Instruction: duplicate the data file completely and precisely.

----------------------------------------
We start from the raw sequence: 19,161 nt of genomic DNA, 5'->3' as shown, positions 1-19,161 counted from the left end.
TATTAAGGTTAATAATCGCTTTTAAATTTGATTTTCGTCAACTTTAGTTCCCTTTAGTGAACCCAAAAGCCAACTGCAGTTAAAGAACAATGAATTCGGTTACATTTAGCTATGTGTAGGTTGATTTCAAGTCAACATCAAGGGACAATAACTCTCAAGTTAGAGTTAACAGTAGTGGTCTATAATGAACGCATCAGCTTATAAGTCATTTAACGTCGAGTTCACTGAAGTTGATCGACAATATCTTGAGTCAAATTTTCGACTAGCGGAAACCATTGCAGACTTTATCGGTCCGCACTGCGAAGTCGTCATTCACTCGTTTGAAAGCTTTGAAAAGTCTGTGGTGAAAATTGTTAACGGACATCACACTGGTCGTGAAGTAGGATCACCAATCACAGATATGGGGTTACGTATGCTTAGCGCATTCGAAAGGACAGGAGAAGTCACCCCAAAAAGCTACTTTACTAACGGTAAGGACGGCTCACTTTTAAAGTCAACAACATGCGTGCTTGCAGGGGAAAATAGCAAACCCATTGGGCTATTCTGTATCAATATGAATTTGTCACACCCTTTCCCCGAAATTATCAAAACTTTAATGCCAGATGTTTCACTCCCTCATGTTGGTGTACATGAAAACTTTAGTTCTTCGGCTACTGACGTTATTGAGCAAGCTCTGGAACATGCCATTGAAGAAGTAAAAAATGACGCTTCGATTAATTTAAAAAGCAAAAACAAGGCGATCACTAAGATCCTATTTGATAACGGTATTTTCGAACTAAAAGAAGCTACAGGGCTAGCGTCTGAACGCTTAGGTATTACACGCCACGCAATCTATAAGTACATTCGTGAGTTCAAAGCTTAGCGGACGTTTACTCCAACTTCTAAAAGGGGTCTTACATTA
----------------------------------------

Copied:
We start from the raw sequence: 19,161 nt of genomic DNA, 5'->3' as shown, positions 1-19,161 counted from the left end.
TATTAAGGTTAATAATCGCTTTTAAATTTGATTTTCGTCAACTTTAGTTCCCTTTAGTGAACCCAAAAGCCAACTGCAGTTAAAGAACAATGAATTCGGTTACATTTAGCTATGTGTAGGTTGATTTCAAGTCAACATCAAGGGACAATAACTCTCAAGTTAGAGTTAACAGTAGTGGTCTATAATGAACGCATCAGCTTATAAGTCATTTAACGTCGAGTTCACTGAAGTTGATCGACAATATCTTGAGTCAAATTTTCGACTAGCGGAAACCATTGCAGACTTTATCGGTCCGCACTGCGAAGTCGTCATTCACTCGTTTGAAAGCTTTGAAAAGTCTGTGGTGAAAATTGTTAACGGACATCACACTGGTCGTGAAGTAGGATCACCAATCACAGATATGGGGTTACGTATGCTTAGCGCATTCGAAAGGACAGGAGAAGTCACCCCAAAAAGCTACTTTACTAACGGTAAGGACGGCTCACTTTTAAAGTCAACAACATGCGTGCTTGCAGGGGAAAATAGCAAACCCATTGGGCTATTCTGTATCAATATGAATTTGTCACACCCTTTCCCCGAAATTATCAAAACTTTAATGCCAGATGTTTCACTCCCTCATGTTGGTGTACATGAAAACTTTAGTTCTTCGGCTACTGACGTTATTGAGCAAGCTCTGGAACATGCCATTGAAGAAGTAAAAAATGACGCTTCGATTAATTTAAAAAGCAAAAACAAGGCGATCACTAAGATCCTATTTGATAACGGTATTTTCGAACTAAAAGAAGCTACAGGGCTAGCGTCTGAACGCTTAGGTATTACACGCCACGCAATCTATAAGTACATTCGTGAGTTCAAAGCTTAGCGGACGTTTACTCCAACTTCTAAAAGGGGTCTTACATTA